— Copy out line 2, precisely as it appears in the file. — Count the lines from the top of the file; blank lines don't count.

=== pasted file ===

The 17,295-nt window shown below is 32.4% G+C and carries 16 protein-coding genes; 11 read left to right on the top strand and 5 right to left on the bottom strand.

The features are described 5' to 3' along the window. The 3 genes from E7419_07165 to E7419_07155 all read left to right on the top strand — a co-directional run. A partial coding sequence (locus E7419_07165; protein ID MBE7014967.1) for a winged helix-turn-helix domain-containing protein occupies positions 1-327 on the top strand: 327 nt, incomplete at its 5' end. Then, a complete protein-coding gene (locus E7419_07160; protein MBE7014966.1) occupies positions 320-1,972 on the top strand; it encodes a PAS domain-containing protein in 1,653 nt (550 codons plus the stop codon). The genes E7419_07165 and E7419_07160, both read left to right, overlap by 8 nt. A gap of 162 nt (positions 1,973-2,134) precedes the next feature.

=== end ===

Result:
The features are described 5' to 3' along the window. The 3 genes from E7419_07165 to E7419_07155 all read left to right on the top strand — a co-directional run. A partial coding sequence (locus E7419_07165; protein ID MBE7014967.1) for a winged helix-turn-helix domain-containing protein occupies positions 1-327 on the top strand: 327 nt, incomplete at its 5' end. Then, a complete protein-coding gene (locus E7419_07160; protein MBE7014966.1) occupies positions 320-1,972 on the top strand; it encodes a PAS domain-containing protein in 1,653 nt (550 codons plus the stop codon). The genes E7419_07165 and E7419_07160, both read left to right, overlap by 8 nt. A gap of 162 nt (positions 1,973-2,134) precedes the next feature.